Everyone loves these gingery cookies. Everyone!
Everyone loves these gingery cookies. Everyone!

Chewy Ginger Spice Cookies with Ras El Hanuot

(Makes 3 dozen cookies)

1 1/2 cups all-purpose flour

1 1/2 teaspoons ras el hanout

1 1/2 teaspoons ground ginger

1 teaspoon baking soda

1/4 teaspoon salt

1/2 cup (1 stick) unsalted butter, at room temperature

1/2 cup light brown sugar, packed

1/3 cup granulated sugar

1 large egg

1/4 cup unsulfured molasses

1/2 cup finely diced candied ginger, plus more cut into thin strips, for garnish

1/2 cup raw or demerara sugar

Preheat oven to 350 degrees and line two rimmed baking sheets with parchment paper.

Sift together the flour, ras el hanout, ground ginger, baking soda, and salt, and set aside.

In the bowl of a stand mixer, beat together the butter, brown sugar, and granulated sugar on medium speed until light. Beat in the egg, then add the molasses and mix well. Scrape down the sides of the bowl with a rubber spatula and mix again briefly.

With the mixer on low, add the flour mixture and combine just until the flour is incorporated. Scrape down the sides of the bowl and the beaters and use the spatula to mix in the dried candied ginger. Chill the dough for 1 hour or up to overnight.

Pour the raw sugar into a shallow bowl. Roll generous tablespoons of the dough into 1-inch balls, then roll the balls in the sugar. Arrange the balls on the prepared baking sheets, allowing 2 inches between them, as they will spread quite a bit as they bake. Top each cookie with 2 strips of candied ginger, pressing them gently into the ball slightly so they adhere. Bake for 10 to 12 minutes, or until the cookies are just firm on top when touched with a fingertip and light golden brown.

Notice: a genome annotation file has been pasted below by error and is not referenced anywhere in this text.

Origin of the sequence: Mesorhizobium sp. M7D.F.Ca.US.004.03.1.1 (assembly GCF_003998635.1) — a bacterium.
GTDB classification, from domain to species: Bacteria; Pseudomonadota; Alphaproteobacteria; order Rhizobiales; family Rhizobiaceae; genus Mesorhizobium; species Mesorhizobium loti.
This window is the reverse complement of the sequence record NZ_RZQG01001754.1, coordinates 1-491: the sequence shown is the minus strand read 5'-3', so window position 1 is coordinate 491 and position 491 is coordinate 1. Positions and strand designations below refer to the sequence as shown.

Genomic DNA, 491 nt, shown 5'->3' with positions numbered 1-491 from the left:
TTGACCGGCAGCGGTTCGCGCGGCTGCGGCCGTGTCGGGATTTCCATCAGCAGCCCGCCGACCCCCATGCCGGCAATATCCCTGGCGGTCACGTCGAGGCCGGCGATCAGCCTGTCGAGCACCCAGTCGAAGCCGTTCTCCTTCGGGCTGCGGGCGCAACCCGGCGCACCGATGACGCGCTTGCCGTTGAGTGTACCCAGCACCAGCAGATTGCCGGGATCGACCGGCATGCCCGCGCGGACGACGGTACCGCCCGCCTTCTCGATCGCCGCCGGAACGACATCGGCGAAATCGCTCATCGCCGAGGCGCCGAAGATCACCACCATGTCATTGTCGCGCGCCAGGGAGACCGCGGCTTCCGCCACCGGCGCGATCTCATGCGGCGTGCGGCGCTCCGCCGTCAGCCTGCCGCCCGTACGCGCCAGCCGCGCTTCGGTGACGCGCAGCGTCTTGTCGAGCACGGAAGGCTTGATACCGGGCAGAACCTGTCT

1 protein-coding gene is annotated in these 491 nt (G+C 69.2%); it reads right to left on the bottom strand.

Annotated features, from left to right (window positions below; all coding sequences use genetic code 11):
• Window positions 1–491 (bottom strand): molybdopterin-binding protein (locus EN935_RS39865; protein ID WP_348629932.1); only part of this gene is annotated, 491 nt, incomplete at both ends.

Allow the cookies to cool on the baking sheets for 10 minutes, then transfer to a wire rack to cool completely.

Adapted from “Flavors of the Sun” by Christine Sahadi Whelan

More: How To Make Your Own Ras El Hanout

More Recipes That Uses Ras El Hanout: Moroccan Lamb, Tomato and Chickpea Soup

And: Roasted Lamb with Apricots, Pistachios, Mint & Pearled Barley

And: Olive Oil Poached Halibut with Chermoula

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  • I’ve never had a cookie with ras el hanout! Such a great idea — these must be awesome. Perfect cookie for the holidays, too. Thanks!

  • Hi John: It’s a wonderful cookbook. I can’t wait to make more from it. Happy holidays!

  • Made these tonight. Ooooooh!! So delicious!

    Thanks for posting this recipe.

  • Hi Mike: Yay! I’m so glad you enjoyed the cookies. I brought them to a backyard party and they were a hit. Happy holidays, and happy baking!

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  • Wowowow! I stumbled on this recipe because I became obsessed with the idea that Ras el Hanout would be good in a cookie. This recipe proves I was right. The Ras el Hanout is not strong and just compliments the ginger. Gluten free friends – I made this GF by substituting the King Arthur Measure for Measure (the one w xanthan gum already in it) 1:1 for the flour and they came out perfect. I did bake them one extra minute (total of 13 min) and they were exactly as I like them – chewy in the middle and a little crispy on the edges and bottom. They were surprisingly flat (perhaps a function of the GF flour) but actually we much prefer a flat cookie in our house so it worked out great. This will become a staple for every holiday season for us.

  • Hi Jess: Yay! So thrilled you loved these cookies, too. And I’m very impressed that you made them GF, too. It is amazing how well ras el hanout works in a cookie dough. In fact, if you loved this recipe, you might also enjoy these Ras El Hanout Snickerdoodles that I tried from a different cookbook:
    Happy baking, and happy holidays!